nara box 67 1934.jpg


"Trails Riders Warm in Olympics Praise" - The World, August 26, 1936
(column 1) "Asahel Curtis, Seattle photographer, grizzled wizard on the Northwest wilderness places, was with the party and made picture to supplement the portfolio assembled in 1924 for the Aberdeen chamber of commerce.
"This party gave him his first chance to photograph scenic places of the Olympics with a large party in the foreground to suggest to the uninitiated that the Olympics not only afford scenic grandeur of the first rank, but that the places are accessible.
(column 2) "His pictures will be used by two railroad companies and the Seattle chamber of commerce in their publicity programs.
"...the heart of the monument region should never be broken up with auto roads.
"Leave It Unchanged
(column 3) "They had only praise for R. E. Voorhies and Ignar Olson, who led the party, and for the cooks and horse wranglers.  Many had ridden many trails in the west, but all agreed that nowhere have the trips been handled with such efficiency.
"Fine Weather
"The Trail Riders had splendid weather the first nine days and reached the Low Divide chalet Saturday afternoon before the week-end rains.  They were ensconced under the shake roof before the big fireplace, singing and telling stories...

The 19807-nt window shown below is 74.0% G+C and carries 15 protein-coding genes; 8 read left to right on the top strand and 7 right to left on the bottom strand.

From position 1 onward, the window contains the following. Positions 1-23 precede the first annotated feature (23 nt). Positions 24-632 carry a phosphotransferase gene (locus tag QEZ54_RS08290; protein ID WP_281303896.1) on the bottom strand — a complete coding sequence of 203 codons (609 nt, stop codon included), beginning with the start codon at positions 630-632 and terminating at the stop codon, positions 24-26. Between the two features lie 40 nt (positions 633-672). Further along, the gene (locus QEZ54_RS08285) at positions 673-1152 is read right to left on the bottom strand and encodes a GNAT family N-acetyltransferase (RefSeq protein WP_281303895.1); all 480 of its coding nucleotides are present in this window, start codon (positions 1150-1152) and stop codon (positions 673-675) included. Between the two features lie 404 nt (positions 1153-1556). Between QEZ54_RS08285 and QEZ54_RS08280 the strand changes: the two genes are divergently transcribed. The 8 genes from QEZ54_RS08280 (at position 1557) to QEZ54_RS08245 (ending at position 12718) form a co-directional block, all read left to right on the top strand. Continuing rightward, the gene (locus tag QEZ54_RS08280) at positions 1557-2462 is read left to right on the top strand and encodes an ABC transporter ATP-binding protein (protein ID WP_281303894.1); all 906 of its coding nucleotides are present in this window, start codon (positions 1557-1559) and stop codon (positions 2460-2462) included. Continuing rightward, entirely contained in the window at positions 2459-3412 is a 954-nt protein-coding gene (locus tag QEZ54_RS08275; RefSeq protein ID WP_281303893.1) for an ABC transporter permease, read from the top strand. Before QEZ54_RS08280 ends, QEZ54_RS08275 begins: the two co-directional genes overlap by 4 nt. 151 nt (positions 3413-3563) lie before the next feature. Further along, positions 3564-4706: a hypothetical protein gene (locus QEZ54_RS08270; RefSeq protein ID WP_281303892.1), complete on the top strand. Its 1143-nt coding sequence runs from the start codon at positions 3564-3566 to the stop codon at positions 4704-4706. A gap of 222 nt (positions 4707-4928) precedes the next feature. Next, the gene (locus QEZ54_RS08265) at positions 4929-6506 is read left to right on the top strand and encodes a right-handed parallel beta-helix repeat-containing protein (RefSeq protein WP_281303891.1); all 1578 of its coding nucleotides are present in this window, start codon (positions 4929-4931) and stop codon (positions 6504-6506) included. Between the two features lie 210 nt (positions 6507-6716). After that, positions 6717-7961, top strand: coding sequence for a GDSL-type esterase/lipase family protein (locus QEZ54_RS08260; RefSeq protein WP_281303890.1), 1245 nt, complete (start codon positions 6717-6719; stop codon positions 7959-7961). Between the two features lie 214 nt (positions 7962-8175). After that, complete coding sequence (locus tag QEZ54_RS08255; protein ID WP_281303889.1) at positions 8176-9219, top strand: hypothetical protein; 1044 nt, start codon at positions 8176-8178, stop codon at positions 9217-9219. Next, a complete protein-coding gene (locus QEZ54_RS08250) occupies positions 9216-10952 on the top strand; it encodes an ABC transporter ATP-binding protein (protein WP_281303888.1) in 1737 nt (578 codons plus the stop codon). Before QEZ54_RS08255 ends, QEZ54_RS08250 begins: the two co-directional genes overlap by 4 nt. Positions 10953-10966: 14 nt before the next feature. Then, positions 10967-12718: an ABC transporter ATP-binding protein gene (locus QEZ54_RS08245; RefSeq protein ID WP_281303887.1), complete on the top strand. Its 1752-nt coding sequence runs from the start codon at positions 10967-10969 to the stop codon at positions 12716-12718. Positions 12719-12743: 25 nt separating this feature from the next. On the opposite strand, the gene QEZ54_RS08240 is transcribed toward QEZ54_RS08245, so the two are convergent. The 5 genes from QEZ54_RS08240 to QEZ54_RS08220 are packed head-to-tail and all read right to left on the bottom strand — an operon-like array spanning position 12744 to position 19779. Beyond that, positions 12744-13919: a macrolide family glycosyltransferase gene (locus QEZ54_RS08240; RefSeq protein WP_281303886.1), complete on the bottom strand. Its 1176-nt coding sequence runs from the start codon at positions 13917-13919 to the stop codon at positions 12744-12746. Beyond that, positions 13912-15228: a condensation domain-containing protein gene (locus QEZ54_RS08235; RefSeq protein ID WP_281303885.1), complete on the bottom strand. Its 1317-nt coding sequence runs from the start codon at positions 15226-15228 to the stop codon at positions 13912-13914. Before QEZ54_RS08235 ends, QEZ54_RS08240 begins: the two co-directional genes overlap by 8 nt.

"The party went into the Olympics by way of Graves Creek Inn...

The Asahel Curtis Collection at Washington State Historical Society holds 50,000 photographs including hundreds of his photographs of the Olympics; only dozens have been scanned and are available to the public.  UW Libraries Asahel Curtis Collection holds a selected 1,677 of his photos.  The National and State archives and libraries contain dozens more newspaper and magazine articles which printed Curtis' photographs of the Olympics.  See HistoryLink.org biography of Asahel Curtis.

--------------
"of all the paths you take in life, make sure a few of them are dirt" - John Muir
"the wild is not the opposite of cultivated.  It is the opposite of the captivated” - Vandana Shiva
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RodF
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PostSun Apr 06, 2014 8:04 pm 
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1932-1938  Trail Riders Trips

Trail Riders advertisement 1936
Trail Riders advertisement 1936
Trail Rider itinerary 1936